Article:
France’s public service ministry has fined the Paris city authorities for employing too many women in senior positions in 2018. The appointments breach a law passed to maintain a gender balance.
The city hall has been fined 90,000 euros ($109,408) for appointing 11 women and 5 men — representing just over 30% — to top posts in 2018.
“This fine is obviously absurd, unfair, irresponsible and dangerous”, said Paris mayor Anne Hidalgo during a meeting of the city council on Tuesday.
“Yes, we need to promote women with determination and vigor because everywhere, France is still lagging behind (on that issue),” Hidalgo added.
According to the 2013 rule, one sex cannot account for more than 60% of nominations to senior positions. It was aimed at getting women better access to top jobs in the civil service. Currently, about 47% of all civil servants in senior positions at the Paris city hall are women.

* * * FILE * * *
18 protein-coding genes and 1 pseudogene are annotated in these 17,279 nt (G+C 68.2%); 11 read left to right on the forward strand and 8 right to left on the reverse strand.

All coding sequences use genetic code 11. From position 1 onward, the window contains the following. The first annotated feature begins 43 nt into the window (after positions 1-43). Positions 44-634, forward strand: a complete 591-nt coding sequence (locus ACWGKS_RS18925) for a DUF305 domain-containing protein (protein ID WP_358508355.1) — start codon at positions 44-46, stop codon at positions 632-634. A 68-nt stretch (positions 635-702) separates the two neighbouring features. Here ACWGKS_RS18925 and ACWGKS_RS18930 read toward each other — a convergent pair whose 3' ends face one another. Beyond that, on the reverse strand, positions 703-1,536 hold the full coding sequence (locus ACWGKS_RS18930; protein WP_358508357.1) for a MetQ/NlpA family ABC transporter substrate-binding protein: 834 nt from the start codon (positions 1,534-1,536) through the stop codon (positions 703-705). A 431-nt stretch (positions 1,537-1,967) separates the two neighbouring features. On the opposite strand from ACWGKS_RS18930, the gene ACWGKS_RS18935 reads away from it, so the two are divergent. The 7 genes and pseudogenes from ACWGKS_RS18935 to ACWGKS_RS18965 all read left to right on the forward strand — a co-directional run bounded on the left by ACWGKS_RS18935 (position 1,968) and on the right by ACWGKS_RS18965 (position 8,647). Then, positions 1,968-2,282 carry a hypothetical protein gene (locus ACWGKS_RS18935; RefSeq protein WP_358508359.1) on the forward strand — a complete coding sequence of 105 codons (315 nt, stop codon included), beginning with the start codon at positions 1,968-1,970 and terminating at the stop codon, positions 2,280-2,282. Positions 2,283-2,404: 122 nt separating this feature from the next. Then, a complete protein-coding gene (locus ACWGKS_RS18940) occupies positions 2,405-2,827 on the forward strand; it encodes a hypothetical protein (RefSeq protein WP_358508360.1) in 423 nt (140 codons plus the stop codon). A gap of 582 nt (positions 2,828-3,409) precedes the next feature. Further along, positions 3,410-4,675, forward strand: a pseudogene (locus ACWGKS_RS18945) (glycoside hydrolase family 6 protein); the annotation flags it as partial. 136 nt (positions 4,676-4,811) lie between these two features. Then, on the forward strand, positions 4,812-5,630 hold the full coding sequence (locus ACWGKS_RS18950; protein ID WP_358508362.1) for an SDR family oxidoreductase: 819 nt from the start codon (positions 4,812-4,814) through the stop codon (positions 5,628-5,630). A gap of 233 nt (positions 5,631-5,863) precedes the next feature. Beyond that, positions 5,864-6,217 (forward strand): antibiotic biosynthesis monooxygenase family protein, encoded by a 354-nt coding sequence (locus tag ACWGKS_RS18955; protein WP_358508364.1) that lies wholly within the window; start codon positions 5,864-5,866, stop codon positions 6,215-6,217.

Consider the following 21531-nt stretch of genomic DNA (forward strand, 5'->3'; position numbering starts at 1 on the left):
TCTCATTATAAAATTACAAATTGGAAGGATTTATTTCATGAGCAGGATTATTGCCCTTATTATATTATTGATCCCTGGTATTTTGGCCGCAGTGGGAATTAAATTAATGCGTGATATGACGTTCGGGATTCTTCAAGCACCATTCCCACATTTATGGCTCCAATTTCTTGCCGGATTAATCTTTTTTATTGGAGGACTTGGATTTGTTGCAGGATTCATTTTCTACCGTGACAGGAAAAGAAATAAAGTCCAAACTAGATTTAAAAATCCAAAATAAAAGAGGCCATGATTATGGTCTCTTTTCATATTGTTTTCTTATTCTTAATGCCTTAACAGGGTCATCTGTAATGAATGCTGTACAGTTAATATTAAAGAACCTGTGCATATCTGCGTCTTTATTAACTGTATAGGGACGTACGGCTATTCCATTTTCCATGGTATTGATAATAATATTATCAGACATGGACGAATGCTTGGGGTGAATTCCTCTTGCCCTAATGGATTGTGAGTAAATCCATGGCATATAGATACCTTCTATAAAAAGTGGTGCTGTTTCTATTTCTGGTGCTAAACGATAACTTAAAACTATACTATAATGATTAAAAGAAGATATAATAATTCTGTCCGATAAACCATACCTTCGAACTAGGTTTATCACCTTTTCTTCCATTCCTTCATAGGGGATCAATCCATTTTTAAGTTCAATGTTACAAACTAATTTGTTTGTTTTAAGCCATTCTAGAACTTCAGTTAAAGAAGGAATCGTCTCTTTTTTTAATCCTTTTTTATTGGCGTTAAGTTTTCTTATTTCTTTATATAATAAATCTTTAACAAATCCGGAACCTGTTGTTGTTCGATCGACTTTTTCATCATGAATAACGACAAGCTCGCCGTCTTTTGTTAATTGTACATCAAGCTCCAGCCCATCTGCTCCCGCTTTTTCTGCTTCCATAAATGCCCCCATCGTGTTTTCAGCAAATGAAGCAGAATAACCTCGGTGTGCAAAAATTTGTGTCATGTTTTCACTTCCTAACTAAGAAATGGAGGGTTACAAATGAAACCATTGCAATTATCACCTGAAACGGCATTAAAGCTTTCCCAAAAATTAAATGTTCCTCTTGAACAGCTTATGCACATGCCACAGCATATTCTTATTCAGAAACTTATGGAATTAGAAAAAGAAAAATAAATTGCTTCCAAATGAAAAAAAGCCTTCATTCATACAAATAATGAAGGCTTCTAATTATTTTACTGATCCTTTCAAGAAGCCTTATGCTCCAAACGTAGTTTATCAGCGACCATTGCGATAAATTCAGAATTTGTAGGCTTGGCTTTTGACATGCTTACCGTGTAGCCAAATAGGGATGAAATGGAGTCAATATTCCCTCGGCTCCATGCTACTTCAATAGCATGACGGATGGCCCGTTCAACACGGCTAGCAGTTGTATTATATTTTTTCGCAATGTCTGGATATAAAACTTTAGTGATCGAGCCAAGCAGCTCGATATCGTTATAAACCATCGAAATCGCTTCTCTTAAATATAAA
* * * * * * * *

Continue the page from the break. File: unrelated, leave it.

France’s Public Service Minister Amelie de Montchalin took to Twitter to confirm that the fine had been levied for 2018. The “absurd” rule had since been repealed, she added.
.@Anne_Hidalgo, la cause des femmes mérite mieux ! Nous avons abrogé cette disposition absurde dès 2019. Je veux que l'amende payée par Paris pour 2018 finance des actions concrètes de promotion des femmes dans la fonction publique. Je vous invite au ministère pour les évoquer ! https://t.co/QyIYA41mBv
— Amélie de Montchalin (@AdeMontchalin) December 15, 2020
“I want the fine paid by Paris for 2018 to finance concrete actions to promote women in the public service. I invite you to the ministry to discuss them!” she said in a message to the Paris mayor.